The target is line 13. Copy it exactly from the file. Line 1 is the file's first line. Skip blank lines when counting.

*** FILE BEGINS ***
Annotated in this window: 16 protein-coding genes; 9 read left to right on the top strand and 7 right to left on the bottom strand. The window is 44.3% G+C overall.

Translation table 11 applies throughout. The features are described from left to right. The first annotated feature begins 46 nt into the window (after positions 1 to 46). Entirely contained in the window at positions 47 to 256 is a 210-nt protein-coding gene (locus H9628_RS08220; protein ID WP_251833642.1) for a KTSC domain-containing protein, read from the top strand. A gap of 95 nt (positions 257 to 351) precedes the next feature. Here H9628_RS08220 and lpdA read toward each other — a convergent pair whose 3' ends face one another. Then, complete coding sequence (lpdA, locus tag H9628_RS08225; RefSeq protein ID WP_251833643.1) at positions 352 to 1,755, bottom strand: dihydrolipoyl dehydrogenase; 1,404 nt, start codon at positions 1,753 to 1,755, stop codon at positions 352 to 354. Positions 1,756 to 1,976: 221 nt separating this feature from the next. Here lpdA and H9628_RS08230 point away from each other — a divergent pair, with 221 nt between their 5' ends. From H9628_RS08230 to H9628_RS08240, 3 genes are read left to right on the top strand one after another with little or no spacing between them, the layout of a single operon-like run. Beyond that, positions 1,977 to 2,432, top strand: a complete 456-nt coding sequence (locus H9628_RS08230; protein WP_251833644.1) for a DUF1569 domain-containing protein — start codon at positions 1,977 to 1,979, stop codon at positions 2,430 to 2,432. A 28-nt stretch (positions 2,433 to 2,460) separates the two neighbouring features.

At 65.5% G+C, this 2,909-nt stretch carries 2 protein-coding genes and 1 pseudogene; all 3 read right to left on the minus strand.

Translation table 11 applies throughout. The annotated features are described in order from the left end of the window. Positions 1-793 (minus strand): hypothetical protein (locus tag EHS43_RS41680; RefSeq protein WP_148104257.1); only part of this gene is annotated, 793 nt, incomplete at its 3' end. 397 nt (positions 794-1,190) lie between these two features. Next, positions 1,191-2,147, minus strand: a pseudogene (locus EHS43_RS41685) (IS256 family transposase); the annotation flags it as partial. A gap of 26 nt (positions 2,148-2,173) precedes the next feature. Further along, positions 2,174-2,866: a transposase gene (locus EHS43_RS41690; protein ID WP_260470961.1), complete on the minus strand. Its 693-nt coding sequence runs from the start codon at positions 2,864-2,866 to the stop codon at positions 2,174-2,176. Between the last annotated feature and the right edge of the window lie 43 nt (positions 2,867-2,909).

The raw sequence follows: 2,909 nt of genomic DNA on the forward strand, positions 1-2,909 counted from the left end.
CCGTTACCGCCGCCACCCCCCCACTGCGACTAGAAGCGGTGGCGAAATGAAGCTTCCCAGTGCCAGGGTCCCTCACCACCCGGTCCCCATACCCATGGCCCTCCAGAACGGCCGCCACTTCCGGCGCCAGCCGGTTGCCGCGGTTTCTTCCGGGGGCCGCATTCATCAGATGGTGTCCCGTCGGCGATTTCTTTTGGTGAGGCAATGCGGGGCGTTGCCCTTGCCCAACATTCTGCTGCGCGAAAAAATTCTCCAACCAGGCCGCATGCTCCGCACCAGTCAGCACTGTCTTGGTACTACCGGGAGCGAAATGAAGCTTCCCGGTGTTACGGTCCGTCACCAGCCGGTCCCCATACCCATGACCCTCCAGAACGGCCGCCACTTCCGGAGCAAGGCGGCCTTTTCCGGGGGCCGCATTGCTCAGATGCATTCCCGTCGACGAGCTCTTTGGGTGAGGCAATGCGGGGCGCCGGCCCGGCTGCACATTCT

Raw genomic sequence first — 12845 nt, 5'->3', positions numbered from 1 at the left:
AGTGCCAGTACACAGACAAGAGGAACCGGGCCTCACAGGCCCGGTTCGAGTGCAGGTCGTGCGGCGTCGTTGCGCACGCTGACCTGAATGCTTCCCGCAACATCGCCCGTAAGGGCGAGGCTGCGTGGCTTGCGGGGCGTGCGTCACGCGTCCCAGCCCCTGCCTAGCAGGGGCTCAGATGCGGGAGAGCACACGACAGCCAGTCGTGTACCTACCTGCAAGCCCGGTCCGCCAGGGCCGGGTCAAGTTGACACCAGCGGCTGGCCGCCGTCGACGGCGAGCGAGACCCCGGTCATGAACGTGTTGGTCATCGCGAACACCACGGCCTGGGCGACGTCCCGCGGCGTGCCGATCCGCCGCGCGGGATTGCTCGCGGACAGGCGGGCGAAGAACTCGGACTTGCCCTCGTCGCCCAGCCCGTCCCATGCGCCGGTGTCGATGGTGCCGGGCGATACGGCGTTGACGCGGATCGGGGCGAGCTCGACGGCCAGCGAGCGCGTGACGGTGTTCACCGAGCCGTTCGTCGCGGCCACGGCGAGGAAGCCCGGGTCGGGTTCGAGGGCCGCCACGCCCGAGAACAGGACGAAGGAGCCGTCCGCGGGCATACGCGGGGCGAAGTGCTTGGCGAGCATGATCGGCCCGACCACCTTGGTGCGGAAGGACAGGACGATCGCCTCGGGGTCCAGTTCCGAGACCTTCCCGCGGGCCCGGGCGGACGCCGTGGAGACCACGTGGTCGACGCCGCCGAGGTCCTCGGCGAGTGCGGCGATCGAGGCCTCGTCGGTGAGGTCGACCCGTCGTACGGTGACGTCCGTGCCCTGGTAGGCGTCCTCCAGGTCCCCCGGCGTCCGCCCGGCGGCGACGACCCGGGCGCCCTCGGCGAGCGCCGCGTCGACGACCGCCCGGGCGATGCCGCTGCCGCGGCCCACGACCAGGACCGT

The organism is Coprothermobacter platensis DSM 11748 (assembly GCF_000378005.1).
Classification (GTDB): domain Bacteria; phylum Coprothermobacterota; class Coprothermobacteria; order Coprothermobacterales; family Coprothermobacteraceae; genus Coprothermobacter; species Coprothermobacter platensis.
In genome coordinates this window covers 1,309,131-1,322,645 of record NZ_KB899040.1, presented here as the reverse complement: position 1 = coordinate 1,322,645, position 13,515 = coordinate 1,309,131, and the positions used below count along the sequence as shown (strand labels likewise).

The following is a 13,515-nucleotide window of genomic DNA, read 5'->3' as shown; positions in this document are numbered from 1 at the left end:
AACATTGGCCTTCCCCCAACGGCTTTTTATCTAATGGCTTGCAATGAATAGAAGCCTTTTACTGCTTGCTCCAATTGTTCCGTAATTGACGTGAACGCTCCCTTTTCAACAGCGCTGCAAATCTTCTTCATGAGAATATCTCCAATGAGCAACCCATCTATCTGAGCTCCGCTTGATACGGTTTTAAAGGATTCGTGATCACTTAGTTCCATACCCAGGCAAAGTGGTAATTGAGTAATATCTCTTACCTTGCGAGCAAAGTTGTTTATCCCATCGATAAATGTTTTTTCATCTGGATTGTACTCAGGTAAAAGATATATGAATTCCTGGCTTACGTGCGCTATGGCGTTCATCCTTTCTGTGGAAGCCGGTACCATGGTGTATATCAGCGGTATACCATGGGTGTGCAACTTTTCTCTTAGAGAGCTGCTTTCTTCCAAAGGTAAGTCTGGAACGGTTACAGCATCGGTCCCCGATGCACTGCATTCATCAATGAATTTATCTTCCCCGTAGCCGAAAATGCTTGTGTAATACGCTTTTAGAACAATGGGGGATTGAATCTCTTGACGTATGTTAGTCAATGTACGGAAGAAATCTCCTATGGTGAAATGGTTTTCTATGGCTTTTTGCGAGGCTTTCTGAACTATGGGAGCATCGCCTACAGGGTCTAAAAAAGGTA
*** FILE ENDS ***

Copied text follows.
AACATTGGCCTTCCCCCAACGGCTTTTTATCTAATGGCTTGCAATGAATAGAAGCCTTTTACTGCTTGCTCCAATTGTTCCGTAATTGACGTGAACGCTCCCTTTTCAACAGCGCTGCAAATCTTCTTCATGAGAATATCTCCAATGAGCAACCCATCTATCTGAGCTCCGCTTGATACGGTTTTAAAGGATTCGTGATCACTTAGTTCCATACCCAGGCAAAGTGGTAATTGAGTAATATCTCTTACCTTGCGAGCAAAGTTGTTTATCCCATCGATAAATGTTTTTTCATCTGGATTGTACTCAGGTAAAAGATATATGAATTCCTGGCTTACGTGCGCTATGGCGTTCATCCTTTCTGTGGAAGCCGGTACCATGGTGTATATCAGCGGTATACCATGGGTGTGCAACTTTTCTCTTAGAGAGCTGCTTTCTTCCAAAGGTAAGTCTGGAACGGTTACAGCATCGGTCCCCGATGCACTGCATTCATCAATGAATTTATCTTCCCCGTAGCCGAAAATGCTTGTGTAATACGCTTTTAGAACAATGGGGGATTGAATCTCTTGACGTATGTTAGTCAATGTACGGAAGAAATCTCCTATGGTGAAATGGTTTTCTATGGCTTTTTGCGAGGCTTTCTGAACTATGGGAGCATCGCCTACAGGGTCTAAAAAAGGTA